7. Rivikah, do you happen to have any references on the history of this thwacking? I’m serious–histories of cloth-making emphasize felting the woven/knitted result, not the thread/yarn itself, and I’d like to know moooooooore.

  8. The little research I’ve done to soothe my curiosity suggests that it’s really important for lofty yarns, fine yarns, and yarns spun with short staple lengths–that you are trying to make sure that the fibers have both twist and felt to keep them together.

    I also read that, if you’re not great at plying, thwacking can even out your ply twist.

    It seems like a good tool to have in your spinning arsenal, but not necessary for all kinds of yarns.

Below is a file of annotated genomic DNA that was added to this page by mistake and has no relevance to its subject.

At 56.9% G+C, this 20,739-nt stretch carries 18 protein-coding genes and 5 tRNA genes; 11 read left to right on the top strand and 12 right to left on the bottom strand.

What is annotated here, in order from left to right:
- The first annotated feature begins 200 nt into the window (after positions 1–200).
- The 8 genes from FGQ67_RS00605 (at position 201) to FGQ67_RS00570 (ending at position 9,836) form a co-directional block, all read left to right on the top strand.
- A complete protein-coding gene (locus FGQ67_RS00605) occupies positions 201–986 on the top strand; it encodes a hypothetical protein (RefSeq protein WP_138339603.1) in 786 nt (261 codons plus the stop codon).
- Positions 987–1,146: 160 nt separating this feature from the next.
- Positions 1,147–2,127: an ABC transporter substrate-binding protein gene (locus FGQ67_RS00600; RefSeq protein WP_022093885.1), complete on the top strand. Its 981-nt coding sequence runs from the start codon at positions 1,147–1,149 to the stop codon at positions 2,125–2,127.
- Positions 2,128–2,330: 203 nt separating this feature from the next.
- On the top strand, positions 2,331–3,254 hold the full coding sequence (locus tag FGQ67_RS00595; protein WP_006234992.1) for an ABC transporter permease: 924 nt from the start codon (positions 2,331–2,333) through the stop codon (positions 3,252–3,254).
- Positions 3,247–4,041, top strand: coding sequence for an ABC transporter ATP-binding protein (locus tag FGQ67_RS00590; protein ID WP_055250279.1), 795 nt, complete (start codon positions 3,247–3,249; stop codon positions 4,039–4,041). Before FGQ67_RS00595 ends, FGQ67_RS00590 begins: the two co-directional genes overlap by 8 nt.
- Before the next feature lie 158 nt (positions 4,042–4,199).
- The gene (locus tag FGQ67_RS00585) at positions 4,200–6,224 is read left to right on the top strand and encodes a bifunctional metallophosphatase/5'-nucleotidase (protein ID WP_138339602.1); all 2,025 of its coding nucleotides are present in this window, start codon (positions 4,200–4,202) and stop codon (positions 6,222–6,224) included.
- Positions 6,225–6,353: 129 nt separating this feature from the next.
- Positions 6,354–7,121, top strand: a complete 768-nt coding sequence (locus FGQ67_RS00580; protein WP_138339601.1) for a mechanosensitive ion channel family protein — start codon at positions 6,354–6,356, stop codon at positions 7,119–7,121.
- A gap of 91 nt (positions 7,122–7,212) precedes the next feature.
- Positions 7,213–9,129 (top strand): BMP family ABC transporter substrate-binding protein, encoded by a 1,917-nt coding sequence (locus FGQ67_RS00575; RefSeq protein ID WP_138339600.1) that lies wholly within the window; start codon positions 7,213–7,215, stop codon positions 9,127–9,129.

9. I’d not count on it being any kind of historical technique. I barely even remember where I got the idea from…Ask the Bellwether maybe? (http://askthebellwether.blogspot.com/2007/05/how-do-you-make-good-looking-2-ply-yarn.html#.W-42ZNQrKWg)

    One thing that I find interesting about historical vs modern spinning is that so much of historical spinning was destined for woven fabric whereas modern handspun, I’d guess, is most often knitted or crocheted. So historically, I’d guess historical spinning rarely gets finished because they’re not making yarn, they’re making fabric. So they’re not finished yet.

    If you want a felted or fulled fabric in the end, I suspect you’d better not felt as yarn. My wet felting experiments suggest that your yarn would forever remain much more felted within the strands of the yarn itself and might resist grabbing onto the neighbouring strands.

    Knitting (or crocheting) tends to have…different properties and goals.

  10. Thanks, Rivikah, that’s interesting. Knitting is only about a thousand years old, give or take. So there were millennia of spinning that could only be aimed at weaving, and I imagine that spinning techniques aimed at knitting had to be retrofiitted onto some very old habits.